Towards the Next Generation Operational Meteorological Radar

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  • 1 Cooperative Institute for Mesoscale Meteorological Studies, University of Oklahoma, Norman, OK 73072
  • 2 National Severe Storms Laboratory, NOAA Office of Oceanic and Atmospheric Research, Norman, OK 73072
  • 3 School of Meteorology, University of Oklahoma, Norman, OK 73072
  • 4 National Center for Atmospheric Research, Boulder, CO 80307
  • 5 Massachusetts Institute of Technology Lincoln Laboratory, Lexington, MA 02421
  • 6 Advanced Radar Research Center, University of Oklahoma, Norman, OK 73072
  • 7 National Weather Service, NOAA, Silver Springs, MD 20910
  • 8 Office of Oceanic and Atmospheric Research, NOAA, Silver Springs, MD 20910
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Abstract

This article summarizes research and risk reduction that will inform acquisition decisions regarding NOAA’s future national operational weather radar network. A key alternative being evaluated is polarimetric phased-array radar (PAR). Research indicates PAR can plausibly achieve fast, adaptive volumetric scanning, with associated benefits for severe-weather warning performance. We assess these benefits using storm observations and analyses, observing system simulation experiments, and real radar-data assimilation studies. Changes in the number and/or locations of radars in the future network could improve coverage at low altitude. Analysis of benefits that might be so realized indicates the possibility for additional improvement in severe-weather and flash-flood warning performance, with associated reduction in casualties. Simulations are used to evaluate techniques for rapid volumetric scanning and assess data quality characteristics of PAR. Finally, we describe progress in developing methods to compensate for polarimetric variable estimate biases introduced by electronic beam-steering. A research-to-operations (R2O) strategy for the PAR alternative for the WSR-88D replacement network is presented.

Corresponding Author: Mark Weber, Cooperative Institute for Mesoscale Meteorological Studies, University of Oklahoma and National Severe Storms Laboratory, NOAA Office of Oceanic and Atmospheric Research Norman, OK 73072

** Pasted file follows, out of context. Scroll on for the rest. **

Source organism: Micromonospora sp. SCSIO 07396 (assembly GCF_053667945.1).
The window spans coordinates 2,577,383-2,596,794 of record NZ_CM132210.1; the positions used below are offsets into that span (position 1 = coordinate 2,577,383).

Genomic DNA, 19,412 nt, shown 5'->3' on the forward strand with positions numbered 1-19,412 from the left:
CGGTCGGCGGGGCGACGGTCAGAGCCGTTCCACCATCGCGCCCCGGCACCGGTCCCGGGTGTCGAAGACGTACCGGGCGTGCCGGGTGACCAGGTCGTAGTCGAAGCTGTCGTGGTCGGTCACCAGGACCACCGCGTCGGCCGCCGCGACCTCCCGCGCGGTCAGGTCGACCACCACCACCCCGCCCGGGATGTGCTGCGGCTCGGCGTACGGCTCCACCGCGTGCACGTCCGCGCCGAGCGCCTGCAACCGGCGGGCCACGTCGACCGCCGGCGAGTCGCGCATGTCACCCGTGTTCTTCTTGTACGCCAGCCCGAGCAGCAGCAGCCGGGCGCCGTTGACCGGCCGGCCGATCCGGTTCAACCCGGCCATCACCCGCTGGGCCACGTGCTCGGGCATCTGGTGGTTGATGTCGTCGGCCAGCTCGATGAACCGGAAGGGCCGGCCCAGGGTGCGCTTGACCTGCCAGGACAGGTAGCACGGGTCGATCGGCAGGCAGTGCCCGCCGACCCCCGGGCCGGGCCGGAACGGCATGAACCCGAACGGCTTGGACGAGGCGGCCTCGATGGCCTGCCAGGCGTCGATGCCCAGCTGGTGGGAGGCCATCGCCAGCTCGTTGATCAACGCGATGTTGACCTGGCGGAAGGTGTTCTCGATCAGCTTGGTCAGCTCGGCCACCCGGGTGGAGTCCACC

Current Affiliation: Massachusetts Institute of Technology Lincoln Laboratory, Lexington, MA 02421. Email: Mark.Weber@ll.mit.edu

Abstract

This article summarizes research and risk reduction that will inform acquisition decisions regarding NOAA’s future national operational weather radar network. A key alternative being evaluated is polarimetric phased-array radar (PAR). Research indicates PAR can plausibly achieve fast, adaptive volumetric scanning, with associated benefits for severe-weather warning performance. We assess these benefits using storm observations and analyses, observing system simulation experiments, and real radar-data assimilation studies. Changes in the number and/or locations of radars in the future network could improve coverage at low altitude. Analysis of benefits that might be so realized indicates the possibility for additional improvement in severe-weather and flash-flood warning performance, with associated reduction in casualties. Simulations are used to evaluate techniques for rapid volumetric scanning and assess data quality characteristics of PAR. Finally, we describe progress in developing methods to compensate for polarimetric variable estimate biases introduced by electronic beam-steering. A research-to-operations (R2O) strategy for the PAR alternative for the WSR-88D replacement network is presented.

Corresponding Author: Mark Weber, Cooperative Institute for Mesoscale Meteorological Studies, University of Oklahoma and National Severe Storms Laboratory, NOAA Office of Oceanic and Atmospheric Research Norman, OK 73072

Current Affiliation: Massachusetts Institute of Technology Lincoln Laboratory, Lexington, MA 02421. Email: Mark.Weber@ll.mit.edu

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